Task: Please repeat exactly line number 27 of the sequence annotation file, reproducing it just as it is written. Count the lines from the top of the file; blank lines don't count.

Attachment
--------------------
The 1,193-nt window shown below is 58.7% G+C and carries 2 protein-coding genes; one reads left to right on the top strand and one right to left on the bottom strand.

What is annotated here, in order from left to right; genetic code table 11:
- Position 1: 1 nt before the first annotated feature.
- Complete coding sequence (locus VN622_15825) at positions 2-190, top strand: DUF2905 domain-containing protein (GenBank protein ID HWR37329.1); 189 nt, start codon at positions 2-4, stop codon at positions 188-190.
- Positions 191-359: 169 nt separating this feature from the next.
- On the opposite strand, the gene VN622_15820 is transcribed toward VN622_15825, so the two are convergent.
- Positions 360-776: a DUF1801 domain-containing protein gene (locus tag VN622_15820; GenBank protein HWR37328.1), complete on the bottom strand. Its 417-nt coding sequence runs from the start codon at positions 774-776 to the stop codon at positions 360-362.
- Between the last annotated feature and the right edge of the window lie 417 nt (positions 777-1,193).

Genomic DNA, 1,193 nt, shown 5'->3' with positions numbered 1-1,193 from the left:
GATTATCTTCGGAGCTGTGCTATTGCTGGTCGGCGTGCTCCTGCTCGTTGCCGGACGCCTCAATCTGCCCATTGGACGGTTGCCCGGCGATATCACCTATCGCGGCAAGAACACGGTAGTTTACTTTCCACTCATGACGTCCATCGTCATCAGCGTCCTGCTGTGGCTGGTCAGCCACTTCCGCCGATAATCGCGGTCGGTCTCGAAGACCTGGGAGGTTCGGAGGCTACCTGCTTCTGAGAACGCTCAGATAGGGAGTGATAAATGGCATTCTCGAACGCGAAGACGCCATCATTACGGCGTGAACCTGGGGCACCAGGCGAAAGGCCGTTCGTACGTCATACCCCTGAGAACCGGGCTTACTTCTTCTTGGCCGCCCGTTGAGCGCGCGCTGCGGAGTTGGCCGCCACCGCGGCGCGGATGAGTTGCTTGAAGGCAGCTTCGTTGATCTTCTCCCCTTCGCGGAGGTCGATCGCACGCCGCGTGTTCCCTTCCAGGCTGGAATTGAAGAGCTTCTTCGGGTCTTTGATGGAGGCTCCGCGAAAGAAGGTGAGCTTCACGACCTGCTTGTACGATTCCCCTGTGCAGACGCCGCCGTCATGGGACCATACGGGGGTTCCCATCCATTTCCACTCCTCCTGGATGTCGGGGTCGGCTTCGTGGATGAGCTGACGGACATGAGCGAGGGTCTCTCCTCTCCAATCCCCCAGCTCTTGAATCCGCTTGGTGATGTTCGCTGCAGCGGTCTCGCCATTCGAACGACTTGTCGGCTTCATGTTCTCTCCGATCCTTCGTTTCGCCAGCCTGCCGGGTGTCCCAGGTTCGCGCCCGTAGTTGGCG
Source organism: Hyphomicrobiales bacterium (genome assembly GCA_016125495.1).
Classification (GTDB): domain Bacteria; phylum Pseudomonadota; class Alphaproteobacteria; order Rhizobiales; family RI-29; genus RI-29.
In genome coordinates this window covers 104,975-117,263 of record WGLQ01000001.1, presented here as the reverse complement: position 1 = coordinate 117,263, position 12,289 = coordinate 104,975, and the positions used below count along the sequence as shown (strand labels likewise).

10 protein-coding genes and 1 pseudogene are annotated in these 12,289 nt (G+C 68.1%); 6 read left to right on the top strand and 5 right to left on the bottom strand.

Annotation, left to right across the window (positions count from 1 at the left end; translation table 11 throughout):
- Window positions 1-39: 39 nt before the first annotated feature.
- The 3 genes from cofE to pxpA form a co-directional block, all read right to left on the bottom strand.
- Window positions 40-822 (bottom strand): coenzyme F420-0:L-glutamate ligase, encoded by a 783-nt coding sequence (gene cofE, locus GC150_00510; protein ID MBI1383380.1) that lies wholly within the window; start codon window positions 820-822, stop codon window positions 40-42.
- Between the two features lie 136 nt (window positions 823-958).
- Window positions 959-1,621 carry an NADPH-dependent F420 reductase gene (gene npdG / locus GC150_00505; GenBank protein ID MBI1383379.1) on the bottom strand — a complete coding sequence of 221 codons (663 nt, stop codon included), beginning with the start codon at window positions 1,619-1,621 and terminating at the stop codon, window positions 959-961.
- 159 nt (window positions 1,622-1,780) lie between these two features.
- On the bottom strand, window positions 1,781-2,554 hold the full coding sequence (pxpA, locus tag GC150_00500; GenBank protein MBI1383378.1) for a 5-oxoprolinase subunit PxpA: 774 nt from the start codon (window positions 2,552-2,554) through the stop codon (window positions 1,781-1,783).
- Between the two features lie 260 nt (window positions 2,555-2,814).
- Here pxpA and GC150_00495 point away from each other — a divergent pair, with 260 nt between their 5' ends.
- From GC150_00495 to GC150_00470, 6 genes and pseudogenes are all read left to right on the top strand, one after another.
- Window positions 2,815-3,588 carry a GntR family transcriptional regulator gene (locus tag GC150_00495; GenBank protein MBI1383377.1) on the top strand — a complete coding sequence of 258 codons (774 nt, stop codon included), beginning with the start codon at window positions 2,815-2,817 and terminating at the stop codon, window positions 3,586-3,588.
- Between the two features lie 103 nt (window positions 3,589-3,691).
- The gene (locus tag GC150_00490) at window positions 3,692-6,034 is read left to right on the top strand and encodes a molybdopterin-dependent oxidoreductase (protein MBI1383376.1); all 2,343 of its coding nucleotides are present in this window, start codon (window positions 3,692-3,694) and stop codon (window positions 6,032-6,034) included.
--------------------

- Between the two features lie 103 nt (window positions 3,589-3,691).